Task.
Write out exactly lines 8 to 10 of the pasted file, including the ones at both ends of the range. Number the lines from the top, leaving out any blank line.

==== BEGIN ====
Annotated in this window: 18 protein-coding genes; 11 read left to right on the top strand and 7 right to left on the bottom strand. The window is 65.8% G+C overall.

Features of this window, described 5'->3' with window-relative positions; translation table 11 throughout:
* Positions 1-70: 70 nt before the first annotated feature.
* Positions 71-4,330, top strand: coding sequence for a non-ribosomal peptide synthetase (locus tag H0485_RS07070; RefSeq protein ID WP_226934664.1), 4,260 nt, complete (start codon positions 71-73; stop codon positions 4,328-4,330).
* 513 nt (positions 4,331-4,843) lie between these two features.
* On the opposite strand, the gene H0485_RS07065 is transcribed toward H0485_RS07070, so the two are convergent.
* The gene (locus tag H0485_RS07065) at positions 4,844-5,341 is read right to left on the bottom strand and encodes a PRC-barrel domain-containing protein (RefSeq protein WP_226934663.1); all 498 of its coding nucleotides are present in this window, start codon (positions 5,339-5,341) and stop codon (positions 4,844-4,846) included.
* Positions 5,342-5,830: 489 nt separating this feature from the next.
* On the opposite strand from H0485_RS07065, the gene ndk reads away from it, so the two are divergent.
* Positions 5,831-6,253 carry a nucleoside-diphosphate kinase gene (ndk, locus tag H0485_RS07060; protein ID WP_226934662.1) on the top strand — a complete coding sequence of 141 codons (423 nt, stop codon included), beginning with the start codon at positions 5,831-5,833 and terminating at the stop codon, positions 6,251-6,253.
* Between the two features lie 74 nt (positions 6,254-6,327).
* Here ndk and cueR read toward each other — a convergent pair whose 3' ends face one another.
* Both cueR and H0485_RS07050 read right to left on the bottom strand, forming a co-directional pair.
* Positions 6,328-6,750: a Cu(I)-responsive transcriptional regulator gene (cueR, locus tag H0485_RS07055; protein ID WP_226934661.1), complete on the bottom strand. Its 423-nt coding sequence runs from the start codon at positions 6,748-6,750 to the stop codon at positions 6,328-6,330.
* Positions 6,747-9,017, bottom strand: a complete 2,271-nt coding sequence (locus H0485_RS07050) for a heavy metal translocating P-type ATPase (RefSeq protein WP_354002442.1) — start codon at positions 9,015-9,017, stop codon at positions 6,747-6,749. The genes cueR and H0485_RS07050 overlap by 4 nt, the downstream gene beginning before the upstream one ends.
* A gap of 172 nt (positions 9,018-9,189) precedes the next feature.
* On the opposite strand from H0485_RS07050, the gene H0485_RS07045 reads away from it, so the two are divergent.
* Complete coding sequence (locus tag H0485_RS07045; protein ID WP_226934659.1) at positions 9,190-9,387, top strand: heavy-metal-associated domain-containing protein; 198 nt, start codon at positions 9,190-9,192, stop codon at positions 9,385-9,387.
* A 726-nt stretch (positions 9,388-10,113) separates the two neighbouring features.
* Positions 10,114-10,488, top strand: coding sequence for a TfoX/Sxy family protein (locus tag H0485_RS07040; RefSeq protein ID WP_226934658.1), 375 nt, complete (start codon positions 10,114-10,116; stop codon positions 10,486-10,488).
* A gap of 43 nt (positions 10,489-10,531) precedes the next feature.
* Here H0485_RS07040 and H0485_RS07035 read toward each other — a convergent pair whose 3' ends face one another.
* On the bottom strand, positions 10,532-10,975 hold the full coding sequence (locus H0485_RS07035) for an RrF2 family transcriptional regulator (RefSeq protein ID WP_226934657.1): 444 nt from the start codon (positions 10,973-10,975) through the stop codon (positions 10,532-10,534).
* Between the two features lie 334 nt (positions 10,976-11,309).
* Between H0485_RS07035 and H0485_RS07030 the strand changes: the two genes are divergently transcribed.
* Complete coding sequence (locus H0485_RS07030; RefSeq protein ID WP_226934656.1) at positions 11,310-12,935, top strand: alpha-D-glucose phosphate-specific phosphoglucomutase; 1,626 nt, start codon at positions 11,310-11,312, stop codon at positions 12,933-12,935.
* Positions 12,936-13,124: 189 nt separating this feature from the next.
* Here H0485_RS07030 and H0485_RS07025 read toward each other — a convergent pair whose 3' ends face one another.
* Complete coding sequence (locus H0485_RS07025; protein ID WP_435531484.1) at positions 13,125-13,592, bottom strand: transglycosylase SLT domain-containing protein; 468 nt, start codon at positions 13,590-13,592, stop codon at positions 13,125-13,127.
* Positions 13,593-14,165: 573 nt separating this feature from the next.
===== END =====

* Positions 5,342-5,830: 489 nt separating this feature from the next.
* On the opposite strand from H0485_RS07065, the gene ndk reads away from it, so the two are divergent.
* Positions 5,831-6,253 carry a nucleoside-diphosphate kinase gene (ndk, locus tag H0485_RS07060; protein ID WP_226934662.1) on the top strand — a complete coding sequence of 141 codons (423 nt, stop codon included), beginning with the start codon at positions 5,831-5,833 and terminating at the stop codon, positions 6,251-6,253.